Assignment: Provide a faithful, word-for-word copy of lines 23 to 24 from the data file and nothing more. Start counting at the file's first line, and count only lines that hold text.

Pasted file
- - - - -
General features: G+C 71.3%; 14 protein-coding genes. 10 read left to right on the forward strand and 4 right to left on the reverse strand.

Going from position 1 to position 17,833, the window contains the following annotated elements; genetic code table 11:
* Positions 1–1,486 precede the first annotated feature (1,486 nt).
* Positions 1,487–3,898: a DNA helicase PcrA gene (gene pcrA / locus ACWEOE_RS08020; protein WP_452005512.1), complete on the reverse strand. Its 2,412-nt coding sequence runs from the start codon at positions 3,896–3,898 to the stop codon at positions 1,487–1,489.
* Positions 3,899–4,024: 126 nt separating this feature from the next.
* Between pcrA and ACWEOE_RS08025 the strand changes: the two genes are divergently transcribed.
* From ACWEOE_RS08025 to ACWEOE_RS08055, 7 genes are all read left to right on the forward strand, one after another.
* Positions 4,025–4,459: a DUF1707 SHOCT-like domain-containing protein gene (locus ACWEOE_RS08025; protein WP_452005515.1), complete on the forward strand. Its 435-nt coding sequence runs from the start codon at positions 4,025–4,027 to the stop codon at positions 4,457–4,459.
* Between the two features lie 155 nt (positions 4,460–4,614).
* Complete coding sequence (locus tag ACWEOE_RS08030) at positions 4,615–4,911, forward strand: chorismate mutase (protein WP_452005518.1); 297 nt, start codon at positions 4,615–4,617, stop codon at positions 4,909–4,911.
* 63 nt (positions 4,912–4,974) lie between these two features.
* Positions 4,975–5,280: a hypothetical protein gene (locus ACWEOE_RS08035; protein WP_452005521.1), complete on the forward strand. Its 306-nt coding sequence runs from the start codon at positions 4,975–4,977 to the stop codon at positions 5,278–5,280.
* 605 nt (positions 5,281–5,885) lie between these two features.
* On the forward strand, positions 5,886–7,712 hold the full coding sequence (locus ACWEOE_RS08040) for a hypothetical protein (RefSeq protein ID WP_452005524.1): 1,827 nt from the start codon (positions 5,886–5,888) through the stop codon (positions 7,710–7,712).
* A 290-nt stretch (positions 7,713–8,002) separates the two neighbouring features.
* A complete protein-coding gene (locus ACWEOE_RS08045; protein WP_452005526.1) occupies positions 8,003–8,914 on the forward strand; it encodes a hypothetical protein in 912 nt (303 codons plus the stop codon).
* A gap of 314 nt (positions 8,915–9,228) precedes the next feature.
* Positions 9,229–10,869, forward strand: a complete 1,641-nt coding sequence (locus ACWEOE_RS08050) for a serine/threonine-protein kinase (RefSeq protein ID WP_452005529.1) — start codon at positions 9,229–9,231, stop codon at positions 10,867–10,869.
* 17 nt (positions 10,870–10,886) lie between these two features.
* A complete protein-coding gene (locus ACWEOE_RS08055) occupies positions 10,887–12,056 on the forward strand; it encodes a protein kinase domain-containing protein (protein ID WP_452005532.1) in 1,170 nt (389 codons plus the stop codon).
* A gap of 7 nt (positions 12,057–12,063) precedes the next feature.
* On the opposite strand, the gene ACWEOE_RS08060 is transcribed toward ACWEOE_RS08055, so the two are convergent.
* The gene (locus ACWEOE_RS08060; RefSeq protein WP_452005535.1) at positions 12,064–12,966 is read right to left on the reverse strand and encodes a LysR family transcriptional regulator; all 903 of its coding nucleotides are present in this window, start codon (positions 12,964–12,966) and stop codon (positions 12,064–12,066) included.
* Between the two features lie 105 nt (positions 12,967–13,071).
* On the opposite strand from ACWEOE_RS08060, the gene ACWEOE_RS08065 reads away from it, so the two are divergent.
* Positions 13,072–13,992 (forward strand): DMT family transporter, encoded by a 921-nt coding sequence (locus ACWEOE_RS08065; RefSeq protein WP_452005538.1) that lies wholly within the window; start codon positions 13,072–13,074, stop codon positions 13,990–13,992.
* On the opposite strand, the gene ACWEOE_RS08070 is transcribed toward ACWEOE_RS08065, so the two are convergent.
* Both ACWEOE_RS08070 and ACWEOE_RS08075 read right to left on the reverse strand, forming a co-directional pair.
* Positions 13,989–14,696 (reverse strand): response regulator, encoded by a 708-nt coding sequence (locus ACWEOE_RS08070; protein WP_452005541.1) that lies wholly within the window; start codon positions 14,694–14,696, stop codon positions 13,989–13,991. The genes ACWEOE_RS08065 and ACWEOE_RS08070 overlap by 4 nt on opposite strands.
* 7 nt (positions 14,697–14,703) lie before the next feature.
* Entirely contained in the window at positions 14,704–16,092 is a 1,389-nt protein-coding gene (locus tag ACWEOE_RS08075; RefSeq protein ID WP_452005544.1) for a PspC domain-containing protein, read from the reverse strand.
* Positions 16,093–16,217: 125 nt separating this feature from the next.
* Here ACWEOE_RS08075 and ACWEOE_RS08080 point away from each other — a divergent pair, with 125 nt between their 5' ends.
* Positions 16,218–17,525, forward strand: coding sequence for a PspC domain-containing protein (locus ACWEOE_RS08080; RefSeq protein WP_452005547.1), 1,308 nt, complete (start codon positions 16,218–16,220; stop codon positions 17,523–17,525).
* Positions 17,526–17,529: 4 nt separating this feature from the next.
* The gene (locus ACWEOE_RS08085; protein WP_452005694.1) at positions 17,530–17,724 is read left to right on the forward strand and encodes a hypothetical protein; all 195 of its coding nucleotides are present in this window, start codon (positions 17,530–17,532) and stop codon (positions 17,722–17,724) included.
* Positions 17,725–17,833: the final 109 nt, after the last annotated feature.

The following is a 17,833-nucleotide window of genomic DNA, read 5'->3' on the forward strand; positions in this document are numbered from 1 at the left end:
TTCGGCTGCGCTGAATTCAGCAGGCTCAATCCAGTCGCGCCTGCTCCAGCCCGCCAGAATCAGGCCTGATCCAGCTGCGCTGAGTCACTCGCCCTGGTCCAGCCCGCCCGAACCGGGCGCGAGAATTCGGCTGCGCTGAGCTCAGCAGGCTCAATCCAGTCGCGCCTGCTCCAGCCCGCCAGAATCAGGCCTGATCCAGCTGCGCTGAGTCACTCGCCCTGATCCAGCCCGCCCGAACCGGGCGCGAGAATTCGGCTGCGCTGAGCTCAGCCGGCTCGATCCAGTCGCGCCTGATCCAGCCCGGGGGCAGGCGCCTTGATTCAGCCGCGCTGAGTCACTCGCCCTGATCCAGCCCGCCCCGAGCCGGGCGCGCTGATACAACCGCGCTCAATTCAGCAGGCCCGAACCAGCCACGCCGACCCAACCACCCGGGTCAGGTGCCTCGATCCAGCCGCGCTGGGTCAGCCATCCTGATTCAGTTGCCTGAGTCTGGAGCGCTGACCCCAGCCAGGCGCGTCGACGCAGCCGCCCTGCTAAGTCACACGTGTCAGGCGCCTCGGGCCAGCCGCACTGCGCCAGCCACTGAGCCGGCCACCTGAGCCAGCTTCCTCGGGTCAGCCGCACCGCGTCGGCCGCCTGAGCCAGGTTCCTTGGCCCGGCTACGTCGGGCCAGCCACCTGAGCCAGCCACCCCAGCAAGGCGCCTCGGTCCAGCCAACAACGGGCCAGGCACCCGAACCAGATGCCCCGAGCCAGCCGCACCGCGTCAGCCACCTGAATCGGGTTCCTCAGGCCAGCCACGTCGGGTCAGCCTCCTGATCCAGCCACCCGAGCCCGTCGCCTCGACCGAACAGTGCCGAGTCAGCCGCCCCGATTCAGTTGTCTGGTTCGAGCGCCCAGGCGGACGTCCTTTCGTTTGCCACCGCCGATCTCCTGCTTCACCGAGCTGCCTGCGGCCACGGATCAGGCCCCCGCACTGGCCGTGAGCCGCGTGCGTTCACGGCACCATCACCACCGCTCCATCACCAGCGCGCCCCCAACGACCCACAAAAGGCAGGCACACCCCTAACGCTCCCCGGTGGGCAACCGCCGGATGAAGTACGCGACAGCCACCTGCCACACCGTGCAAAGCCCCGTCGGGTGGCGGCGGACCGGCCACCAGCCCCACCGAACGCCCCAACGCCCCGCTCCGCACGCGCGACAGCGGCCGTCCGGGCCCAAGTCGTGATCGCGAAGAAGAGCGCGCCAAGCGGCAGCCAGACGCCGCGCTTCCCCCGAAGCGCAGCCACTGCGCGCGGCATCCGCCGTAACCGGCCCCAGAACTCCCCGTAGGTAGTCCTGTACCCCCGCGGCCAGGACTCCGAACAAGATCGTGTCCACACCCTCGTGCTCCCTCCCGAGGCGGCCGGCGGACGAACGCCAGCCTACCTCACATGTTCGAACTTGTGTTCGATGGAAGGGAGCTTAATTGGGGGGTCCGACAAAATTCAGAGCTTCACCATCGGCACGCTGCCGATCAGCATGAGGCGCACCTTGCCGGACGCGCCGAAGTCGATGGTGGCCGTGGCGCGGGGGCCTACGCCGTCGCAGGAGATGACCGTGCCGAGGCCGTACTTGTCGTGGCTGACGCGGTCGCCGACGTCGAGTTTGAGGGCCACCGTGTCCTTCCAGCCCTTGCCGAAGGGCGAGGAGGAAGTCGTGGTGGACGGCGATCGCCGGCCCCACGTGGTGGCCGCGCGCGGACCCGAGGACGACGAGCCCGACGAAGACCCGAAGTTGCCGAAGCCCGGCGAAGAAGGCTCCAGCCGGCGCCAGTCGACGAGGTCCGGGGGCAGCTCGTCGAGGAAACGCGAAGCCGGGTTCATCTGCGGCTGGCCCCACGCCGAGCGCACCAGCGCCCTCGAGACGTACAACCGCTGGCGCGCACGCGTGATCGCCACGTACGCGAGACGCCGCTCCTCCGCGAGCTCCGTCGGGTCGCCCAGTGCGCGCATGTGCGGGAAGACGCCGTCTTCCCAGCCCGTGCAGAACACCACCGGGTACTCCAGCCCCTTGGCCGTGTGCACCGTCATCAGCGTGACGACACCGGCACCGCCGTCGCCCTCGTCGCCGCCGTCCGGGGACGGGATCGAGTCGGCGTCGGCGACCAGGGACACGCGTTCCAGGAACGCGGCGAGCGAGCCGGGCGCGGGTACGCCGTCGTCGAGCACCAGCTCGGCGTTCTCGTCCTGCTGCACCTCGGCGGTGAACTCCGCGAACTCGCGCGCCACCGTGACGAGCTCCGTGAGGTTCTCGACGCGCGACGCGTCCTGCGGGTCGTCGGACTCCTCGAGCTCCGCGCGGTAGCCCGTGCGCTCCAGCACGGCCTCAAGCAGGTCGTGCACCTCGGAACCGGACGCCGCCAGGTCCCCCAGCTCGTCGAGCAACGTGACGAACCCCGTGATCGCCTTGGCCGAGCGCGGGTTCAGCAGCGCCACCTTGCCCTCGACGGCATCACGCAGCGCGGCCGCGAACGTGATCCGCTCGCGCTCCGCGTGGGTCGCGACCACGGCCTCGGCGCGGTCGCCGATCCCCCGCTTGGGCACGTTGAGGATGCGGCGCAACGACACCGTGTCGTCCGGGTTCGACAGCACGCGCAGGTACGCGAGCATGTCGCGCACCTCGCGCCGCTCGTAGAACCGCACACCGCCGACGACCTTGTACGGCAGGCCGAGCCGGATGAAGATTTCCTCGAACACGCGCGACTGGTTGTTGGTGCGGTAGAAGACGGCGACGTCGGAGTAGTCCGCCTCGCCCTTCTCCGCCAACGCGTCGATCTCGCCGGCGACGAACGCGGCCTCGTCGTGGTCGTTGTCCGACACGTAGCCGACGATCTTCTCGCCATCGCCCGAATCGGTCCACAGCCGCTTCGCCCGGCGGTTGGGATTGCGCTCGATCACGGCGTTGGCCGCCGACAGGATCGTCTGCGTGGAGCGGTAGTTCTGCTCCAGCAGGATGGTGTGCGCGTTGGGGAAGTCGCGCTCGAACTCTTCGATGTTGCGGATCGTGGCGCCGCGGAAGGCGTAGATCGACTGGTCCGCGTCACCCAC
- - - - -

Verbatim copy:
* The gene (locus ACWEOE_RS08060; RefSeq protein WP_452005535.1) at positions 12,064–12,966 is read right to left on the reverse strand and encodes a LysR family transcriptional regulator; all 903 of its coding nucleotides are present in this window, start codon (positions 12,964–12,966) and stop codon (positions 12,064–12,066) included.
* Between the two features lie 105 nt (positions 12,967–13,071).